“It comes in addition to the 74 FTE ambulance officers announced in the current State Budget, as well as a doubling of the paramedic intake last year and in 2022.”

It comes after a Productivity Commission review revealed ambulance response times across SA in 2020-21 increased by 10 minutes to an average of 32.8 minutes.

Health Minister Stephen Wade flagged that the Marshall Government would be “making further announcement on ambulance services during the campaign”.

SA dentists face rapid test shortage

Dentists at government-run clinics across Adelaide are not being supplied with rapid antigen tests, prompting their union to consider launching industrial action.

Health Services Union SA branch secretary Billy Elrick told parliament’s COVID-19 Response committee yesterday afternoon that it was “ludicrous” that staff working at SA Dental clinics were not supplied with rapid antigen tests.

He said he had written to SA Health on multiple occasions asking it to rectify the issue and had given it a deadline of midday yesterday to respond.

“(I) couldn’t think of a job that has more face-to-face contact than going to your dentist, (but) they are not being provided with RATs outside of the SA Dental Hospital,” he told the committee.

“It just seems a bit ludicrous to me that teachers… or a corrections officer has greater access to a rapid antigen test from the government than our members who are dentists have access to.”

The Health Services Union was last month involved in a similar dispute with the Women’s and Children’s Hospital Network over concerns staff at the hospital were not being provided with rapid antigen tests.

Union officials told the hospital that they would consider escalating the matter to the Employment Tribunal under a work, health and safety clause within the enterprise agreement.

The hospital later agreed to reverse its decision and supply tests to frontline staff.

Elrick said he had sent “almost identical correspondence” to SA Dental, which operates out of the Central Adelaide Local Health Network.

“I’m still yet to receive a response – I believe I gave them a deadline of midday today,” he said.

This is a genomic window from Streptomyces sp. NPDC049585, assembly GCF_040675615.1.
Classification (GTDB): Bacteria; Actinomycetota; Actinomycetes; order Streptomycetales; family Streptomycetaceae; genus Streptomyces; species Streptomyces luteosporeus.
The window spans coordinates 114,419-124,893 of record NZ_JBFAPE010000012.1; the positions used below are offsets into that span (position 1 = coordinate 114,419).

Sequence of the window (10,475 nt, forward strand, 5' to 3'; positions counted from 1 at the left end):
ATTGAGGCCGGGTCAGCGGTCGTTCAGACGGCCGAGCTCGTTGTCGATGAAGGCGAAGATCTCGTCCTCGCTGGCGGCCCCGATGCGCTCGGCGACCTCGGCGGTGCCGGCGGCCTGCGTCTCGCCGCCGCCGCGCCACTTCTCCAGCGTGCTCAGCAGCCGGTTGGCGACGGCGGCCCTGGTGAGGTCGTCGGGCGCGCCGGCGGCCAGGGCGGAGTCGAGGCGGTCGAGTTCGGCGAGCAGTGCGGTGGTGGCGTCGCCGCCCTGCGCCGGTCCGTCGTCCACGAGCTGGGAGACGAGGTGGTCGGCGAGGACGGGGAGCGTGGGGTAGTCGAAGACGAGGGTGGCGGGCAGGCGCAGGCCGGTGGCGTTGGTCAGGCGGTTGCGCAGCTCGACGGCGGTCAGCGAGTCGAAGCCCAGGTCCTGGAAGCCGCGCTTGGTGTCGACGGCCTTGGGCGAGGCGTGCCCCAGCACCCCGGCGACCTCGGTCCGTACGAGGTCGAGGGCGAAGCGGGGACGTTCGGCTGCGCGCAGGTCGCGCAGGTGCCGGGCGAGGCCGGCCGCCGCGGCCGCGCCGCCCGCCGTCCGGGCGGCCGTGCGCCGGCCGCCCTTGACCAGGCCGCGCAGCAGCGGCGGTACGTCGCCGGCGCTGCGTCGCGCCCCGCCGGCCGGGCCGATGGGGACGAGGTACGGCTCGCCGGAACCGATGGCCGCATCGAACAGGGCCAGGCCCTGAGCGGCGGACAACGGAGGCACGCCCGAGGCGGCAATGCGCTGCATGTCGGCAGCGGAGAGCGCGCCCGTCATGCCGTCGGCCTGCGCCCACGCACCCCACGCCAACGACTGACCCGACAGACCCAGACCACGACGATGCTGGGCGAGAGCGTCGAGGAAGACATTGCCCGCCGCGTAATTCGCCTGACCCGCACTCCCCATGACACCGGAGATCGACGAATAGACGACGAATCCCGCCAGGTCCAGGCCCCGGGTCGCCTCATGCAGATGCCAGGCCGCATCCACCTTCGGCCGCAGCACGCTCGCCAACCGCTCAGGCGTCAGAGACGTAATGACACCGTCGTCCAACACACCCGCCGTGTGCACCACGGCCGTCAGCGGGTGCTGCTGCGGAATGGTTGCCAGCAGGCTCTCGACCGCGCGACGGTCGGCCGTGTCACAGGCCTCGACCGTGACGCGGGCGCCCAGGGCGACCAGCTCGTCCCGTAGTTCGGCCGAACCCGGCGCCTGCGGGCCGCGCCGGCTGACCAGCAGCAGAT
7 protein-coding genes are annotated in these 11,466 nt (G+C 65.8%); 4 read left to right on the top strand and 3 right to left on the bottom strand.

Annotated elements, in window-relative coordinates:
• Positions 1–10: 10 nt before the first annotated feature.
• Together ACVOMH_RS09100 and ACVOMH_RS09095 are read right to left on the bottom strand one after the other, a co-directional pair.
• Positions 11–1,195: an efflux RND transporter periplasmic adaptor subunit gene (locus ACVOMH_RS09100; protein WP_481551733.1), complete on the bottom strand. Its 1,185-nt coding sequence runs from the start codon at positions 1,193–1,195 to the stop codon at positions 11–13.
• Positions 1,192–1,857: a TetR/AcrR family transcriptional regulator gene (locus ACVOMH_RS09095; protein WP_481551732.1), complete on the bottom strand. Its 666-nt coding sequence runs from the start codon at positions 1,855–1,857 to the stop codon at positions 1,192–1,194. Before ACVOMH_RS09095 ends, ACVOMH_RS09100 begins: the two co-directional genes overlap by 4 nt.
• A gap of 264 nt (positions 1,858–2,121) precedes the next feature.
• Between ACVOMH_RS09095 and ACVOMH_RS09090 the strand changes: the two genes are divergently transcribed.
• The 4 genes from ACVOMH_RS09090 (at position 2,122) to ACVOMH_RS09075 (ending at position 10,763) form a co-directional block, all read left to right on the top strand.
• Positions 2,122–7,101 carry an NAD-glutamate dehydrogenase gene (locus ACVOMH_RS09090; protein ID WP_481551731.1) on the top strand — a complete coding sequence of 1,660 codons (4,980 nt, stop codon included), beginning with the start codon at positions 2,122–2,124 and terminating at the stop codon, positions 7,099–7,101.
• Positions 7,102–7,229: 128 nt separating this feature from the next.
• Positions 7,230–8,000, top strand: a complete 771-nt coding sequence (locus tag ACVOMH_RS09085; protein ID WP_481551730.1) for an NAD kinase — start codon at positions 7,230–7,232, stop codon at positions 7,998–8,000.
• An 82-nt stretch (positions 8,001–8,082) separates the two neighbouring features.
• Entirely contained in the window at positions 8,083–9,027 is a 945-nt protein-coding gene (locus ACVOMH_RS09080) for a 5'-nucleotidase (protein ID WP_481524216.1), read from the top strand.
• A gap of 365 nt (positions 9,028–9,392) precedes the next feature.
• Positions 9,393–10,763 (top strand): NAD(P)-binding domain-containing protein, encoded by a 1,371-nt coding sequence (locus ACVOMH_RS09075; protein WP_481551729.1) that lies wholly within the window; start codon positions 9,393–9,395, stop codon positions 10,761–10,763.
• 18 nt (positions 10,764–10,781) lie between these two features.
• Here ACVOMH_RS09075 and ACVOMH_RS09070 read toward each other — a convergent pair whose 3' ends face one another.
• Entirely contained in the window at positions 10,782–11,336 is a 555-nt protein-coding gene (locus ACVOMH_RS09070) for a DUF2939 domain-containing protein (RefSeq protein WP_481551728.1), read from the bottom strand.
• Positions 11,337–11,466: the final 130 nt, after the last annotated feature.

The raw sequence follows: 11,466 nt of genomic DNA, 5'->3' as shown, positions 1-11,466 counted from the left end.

“It was not the first correspondence that I had sent to them regarding this matter, but it absolutely was more formal and the initiation of a more formalised process.”

Chief public health officer Professor Nicola Spurrier told the committee that she was not aware of the matter, but rapid antigen tests were “only one part of the infectious disease response to prevent transmission”.

“It (testing) is useful, but it is only one thing that you do,” she said.

“I’d be much more interested in the fact that SA Dental are using really high levels of appropriate PPE (personal protective equipment) and that all their staff are trained in the use of PPE.

“That to me, in a dental setting, would be more useful.”

US special forces kill Islamic State leader

A damaged house is seen after an alleged counterterrorism operation by US Special forces in the early morning in Atma village in the northern countryside of Idlib, Syria (Image: EPA/YAHYA NEMAH)

US special forces have killed the leader of the jihadist group Islamic State in a raid in northwest Syria, President Joe Biden says.

Abu Ibrahim al-Hashemi al-Quraishi had led IS since the death in 2019 of its founder Abu Bakr al-Baghdadi, who was also killed when he detonated explosives during a raid by US commandos.

“Thanks to the bravery of our troops, this horrible terrorist leader is no more,” Biden said in remarks at the White House, adding that US forces took every possible precaution to minimise civilian casualties.

As US troops approached the target, Quraishi blew himself up, also killing members of his own family including women and children, according to Biden and US officials.

Neither Biden nor US officials briefing reporters provided a death toll but Syrian rescue workers said at least 13 people were killed, including four women and six children.

Biden and US officials described Quraishi as the “driving force” behind the 2014 genocide of minority Yazidis in northern Iraq and said he oversaw a network of IS branches from Africa to Afghanistan.